Marshall Pence went to college after high school because his mother wanted him to. He enjoyed the partying at Eastern Kentucky University, but not much else. He called it quits after a year.
His is a common story. Higher education — especially the traditional four-year bachelor’s degree — is widely touted as the definitive way to establish oneself in the middle class. Yet the atmosphere, goals and structure don’t work for everyone, no matter how often they’re shown data mapping out the upward trajectory of average earned wages after each piece of academic credential. Furthermore, some don’t believe the value is there. Tuition is skyrocketing at many institutions, people are defaulting on student loans in record numbers, and, although unemployment rates are higher for those without an education, uncertainty over career stability still looms menacingly overhead. The question on everyone’s minds: Will this be worth it?
Pence decided it wouldn’t be. After ditching his academic pursuits, he decided to enroll in a barber program. He’d always been the guy his friends and family went to for haircuts. Why not make a living out of it?
His mother footed the bill, and now, more than two decades later, she says it was the best investment she ever made. Pence fell in love with the artistry of cutting hair. Through working with customers, he developed better social skills, learned patience and became a better judge of character. He learned to be his own boss and became a small business owner.
Now, Pence wants others to embrace this hands-on profession with the same excitement for it that he has. Last year, Pence opened Southern Indiana’s only barber school, The Barber Academy, in downtown Jeffersonville.
“College is being shoved down throats,” says Pence. “People are running away from vocational schools. … What’s wrong with the welder, a barber? I think it’s an honorable profession.”
The Bureau of Labor Statistics projects average job growth for barbers, hairdressers and cosmetologists. Schooling typically takes about nine months, though a new Indiana law went into effect this summer allowing licensure testing for the most talented barber school students before nine months.
Pence’s students come from all across Louisville Metro and rural Indiana. One is a retired postal worker from Scottsburg, Ind., who thinks a second career as a barber will help his chances of running for public office. Another is a young father who commutes an hour and a half each way from his town in order to attend class. He, like many of the students, dreams about opening his own barbershop some day. Self-employment is common among barbers, either through barbershop ownership or by working as an independent contractor who rents a chair at a shop.
Some at The Barber Academy are fueled by the desire to better their lives after a prison sentence or jail time. Disclosure of conviction is mandatory in Indiana — but not Kentucky — when applying for a license, but overall the profession is seen as welcoming of people with past infractions. The opposite has proven true for many careers and general jobs.
“When people feel they’ve been knocked down and doors have been closed on them, they throw their hands up. They just give up. That’s when you see spikes in crime,” says Pence, adding that one of the program’s unintended goals is building up self-esteem for people who feel disenfranchised.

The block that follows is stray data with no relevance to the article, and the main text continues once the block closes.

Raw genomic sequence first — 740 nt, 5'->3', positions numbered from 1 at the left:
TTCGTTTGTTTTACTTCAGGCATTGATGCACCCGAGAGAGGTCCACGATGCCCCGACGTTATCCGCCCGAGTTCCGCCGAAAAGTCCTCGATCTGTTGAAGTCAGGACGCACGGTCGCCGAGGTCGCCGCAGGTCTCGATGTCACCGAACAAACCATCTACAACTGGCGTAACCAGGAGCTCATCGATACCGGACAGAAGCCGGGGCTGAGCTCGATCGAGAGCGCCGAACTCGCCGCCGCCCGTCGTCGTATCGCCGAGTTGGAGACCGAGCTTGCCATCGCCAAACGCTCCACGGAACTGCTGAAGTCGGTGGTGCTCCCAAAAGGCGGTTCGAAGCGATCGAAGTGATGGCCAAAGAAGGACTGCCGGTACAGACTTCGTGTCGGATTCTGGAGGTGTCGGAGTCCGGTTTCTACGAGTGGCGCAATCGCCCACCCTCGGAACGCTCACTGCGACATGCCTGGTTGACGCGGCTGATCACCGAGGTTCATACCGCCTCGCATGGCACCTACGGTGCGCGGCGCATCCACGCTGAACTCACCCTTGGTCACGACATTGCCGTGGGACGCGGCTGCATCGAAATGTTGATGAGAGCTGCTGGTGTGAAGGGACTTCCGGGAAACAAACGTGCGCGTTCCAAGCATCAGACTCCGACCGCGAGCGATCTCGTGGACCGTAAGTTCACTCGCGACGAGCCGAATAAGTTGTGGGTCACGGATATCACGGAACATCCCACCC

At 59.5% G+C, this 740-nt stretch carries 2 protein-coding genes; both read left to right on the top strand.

Some of his students don’t even have a high school diploma. For them, Pence has a special program called Learn 2 Earn, which allows them to study for the barber license and the GED simultaneously. Kentucky and Indiana don’t legally require barber applicants to have a high school diploma or equivalent, but many take advantage of the program for their own benefit.
The programs utilize technology whenever possible. Study guides and reading materials are available through mobile web-based programs, allowing students to read on their smart phones or tablets wherever they have Internet access. It’s convenient and removes the potential embarrassment some might feel when studying in public with a big, bulky book. It may seem silly, says Pence, but for men who’ve been out of school for a upwards of 20 years, things like that matter.
Students can also watch a live online broadcast of individual stations at the barbershop. While those live-streamed hours cannot count toward the student’s mandatory 1,500 practice hours, some find the additional observation helpful.
“You have to take the pride and ego out of it,” Pence says.
The program has already been recognized as a success. In October last year, then-Gov. Mitch Daniels awarded Pence with the Governor’s Award for Excellence in Service in Indiana and declared Nov. 5 “Barbershop Appreciation Day.” Louisville Metro followed a few weeks later with its own official appreciation day. The NAACP also awarded Pence a Freedom and Justice Award.
It’s recognition Pence never expected when he first thought about opening his own barber school. He concedes it was the entrepreneurial spirit that first motivated him, but after meeting the people drawn to barber schools, he shifted to a community focus.
Pence saw students quietly drop out because they couldn’t afford their own tools on top of the tuition, so he started offering tools as part of tuition. With the help of sponsors and grants, he was able to slash tuition prices, too. He instituted flexible payment schedules and work schedules. He started giving haircut vouchers to area nonprofits, whose clients now come for a sprucing up before their own job interviews.
“People always say they want to win the lottery, but all anyone really wants is to be in the middle class,” says Pence. “If you have any type of compassion, it wears on your soul. Here, we’re able to help pick people back up.”